My work notebook was recently was upgraded to a 13-inch MacBook Pro. Here are my thoughts on the machine, in no particular order.
This notebook is the sturdiest I’ve ever used. The whole thing feels like one, solid chunk of awesome. Apple’s unibody construction makes the black MacBook I was using feel like a toy. Since there aren’t any seams on the top case, the edges and corners are very slick. The PowerBooks and MacBook Pros used to have rubber gasket around the edges which could chip and bend. Nothing like that here — the whole thing is one slab of metal.
Speaking of metal, the aluminum used feels like it is of a higher grade than used on the old PowerBooks and MacBook Pros, but I can’t prove it. It’s smooth to the touch, and doesn’t keep fingerprints at all.
I have noticed that I get a squeak out of the left hinge as I open the lid sometimes. I’ll have to keep my eye on that.
When Apple went to glossy a few years ago, I was very unhappy, but got used to it after using a MacBook for almost a year. This display keeps the good things about glossy — rich colors, nice blacks and crisp whites.
The major change between older notebooks and these new unibody machines is that the display has a sheet of glass over it — just like the iMacs — making the plastic MacBooks screen look dull. The glass does add to the reflection issue, though.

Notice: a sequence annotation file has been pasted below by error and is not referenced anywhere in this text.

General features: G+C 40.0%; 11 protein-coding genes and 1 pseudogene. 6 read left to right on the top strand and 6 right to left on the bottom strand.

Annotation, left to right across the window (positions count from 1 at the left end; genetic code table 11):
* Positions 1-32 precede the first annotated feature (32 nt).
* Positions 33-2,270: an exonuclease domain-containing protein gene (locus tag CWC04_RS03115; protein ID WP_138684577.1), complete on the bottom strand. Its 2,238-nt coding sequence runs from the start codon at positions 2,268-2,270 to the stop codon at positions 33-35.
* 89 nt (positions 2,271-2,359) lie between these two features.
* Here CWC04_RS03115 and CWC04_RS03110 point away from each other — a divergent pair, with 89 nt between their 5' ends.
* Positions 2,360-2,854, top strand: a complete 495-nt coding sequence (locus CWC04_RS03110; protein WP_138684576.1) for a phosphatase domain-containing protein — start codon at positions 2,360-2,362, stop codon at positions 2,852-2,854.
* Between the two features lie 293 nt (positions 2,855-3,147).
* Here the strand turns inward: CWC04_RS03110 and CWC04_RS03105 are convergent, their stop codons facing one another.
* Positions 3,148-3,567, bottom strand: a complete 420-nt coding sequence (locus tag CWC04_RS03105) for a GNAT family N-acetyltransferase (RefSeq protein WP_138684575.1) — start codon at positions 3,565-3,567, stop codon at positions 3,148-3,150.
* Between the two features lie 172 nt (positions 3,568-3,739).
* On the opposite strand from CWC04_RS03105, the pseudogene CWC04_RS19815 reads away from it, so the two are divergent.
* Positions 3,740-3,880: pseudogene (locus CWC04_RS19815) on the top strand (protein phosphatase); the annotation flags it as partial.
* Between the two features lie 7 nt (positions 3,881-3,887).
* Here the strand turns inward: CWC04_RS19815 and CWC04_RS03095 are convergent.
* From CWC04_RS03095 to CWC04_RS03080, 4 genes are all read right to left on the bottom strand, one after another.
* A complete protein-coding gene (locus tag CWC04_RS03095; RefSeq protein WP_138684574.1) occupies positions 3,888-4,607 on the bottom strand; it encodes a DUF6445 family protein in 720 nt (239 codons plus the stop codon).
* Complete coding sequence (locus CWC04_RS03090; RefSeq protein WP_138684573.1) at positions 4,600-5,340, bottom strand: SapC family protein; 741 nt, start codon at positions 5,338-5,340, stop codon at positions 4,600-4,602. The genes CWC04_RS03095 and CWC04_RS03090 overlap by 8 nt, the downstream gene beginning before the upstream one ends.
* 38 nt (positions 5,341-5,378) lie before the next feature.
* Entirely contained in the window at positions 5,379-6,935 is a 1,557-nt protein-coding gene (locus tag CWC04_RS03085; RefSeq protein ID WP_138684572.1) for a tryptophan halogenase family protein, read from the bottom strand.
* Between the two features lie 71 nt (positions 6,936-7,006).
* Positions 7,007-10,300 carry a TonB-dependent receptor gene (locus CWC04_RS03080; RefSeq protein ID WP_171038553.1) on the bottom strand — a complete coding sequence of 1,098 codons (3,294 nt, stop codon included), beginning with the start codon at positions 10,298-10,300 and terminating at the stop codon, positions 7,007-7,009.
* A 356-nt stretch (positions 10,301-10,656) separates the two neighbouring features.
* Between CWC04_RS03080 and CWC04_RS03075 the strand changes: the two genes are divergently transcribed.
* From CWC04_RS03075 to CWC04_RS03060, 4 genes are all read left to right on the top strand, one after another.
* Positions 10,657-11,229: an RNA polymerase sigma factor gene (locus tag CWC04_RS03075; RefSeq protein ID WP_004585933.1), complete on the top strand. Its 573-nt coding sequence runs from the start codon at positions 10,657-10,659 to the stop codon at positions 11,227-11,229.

My iMac at home sits right next to a window, but I have it angled where there is no light hitting the screen directly, cutting down on glare and reflection. The reflections are far more annoying on this machine mainly because I use it so many places. However, the LCD is so bright, it overpowers most reflections. I’m typing right now on it at my desk at work, with a light right behind me, and I can’t see any reflections on the screen, but I can see my hands (rather clearly) in the black border beneath the LCD (where it says “MacBook Pro”). It’s annoying, but I’m sure with time I’ll get used to it or at least learn to ignore it.
I’m a keyboard guy at heart and love shortcuts. My goal is to touch the trackpad as little as possible. That said, the new gigantic trackpad takes some getting used to, but I’m falling for it. When using the two-finger scrolling in Safari to read through a long webpage, I find myself thinking I’m going to run my fingers right off of the trackpad, but then I find myself with inches left to go. It makes any other trackpad I use now feel cramped and old.
The multi-touch also takes some getting used to. I’ve got the zooming features off, as I found myself accidentally invoking it while reading online, which got annoying. The three- and four-finger gestures are very helpful.
Like I said, I’m a keyboard guy. I’ve got an Apple Extended II keyboard plugged up to my 24-inch iMac at home, and I love it more than is natural.
I found the keyboards on the iBooks, PowerBooks, MacBooks and pre-unibody MacBook Pros to be squishy. This keyboard is rock solid. Having taken several of these apart at my day job, I know why. Those older keyboard either simply sat into grooves on the top case, or were held in with a handful of screws. Not so with Apple’s unibody notebooks. They’ve used literally dozens of screws — somewhere between 40 and 50 — to keep the keyboard close to the case. The result? This keyboard doesn’t buckle or move at all when I type — no matter how fast or rough I get with it.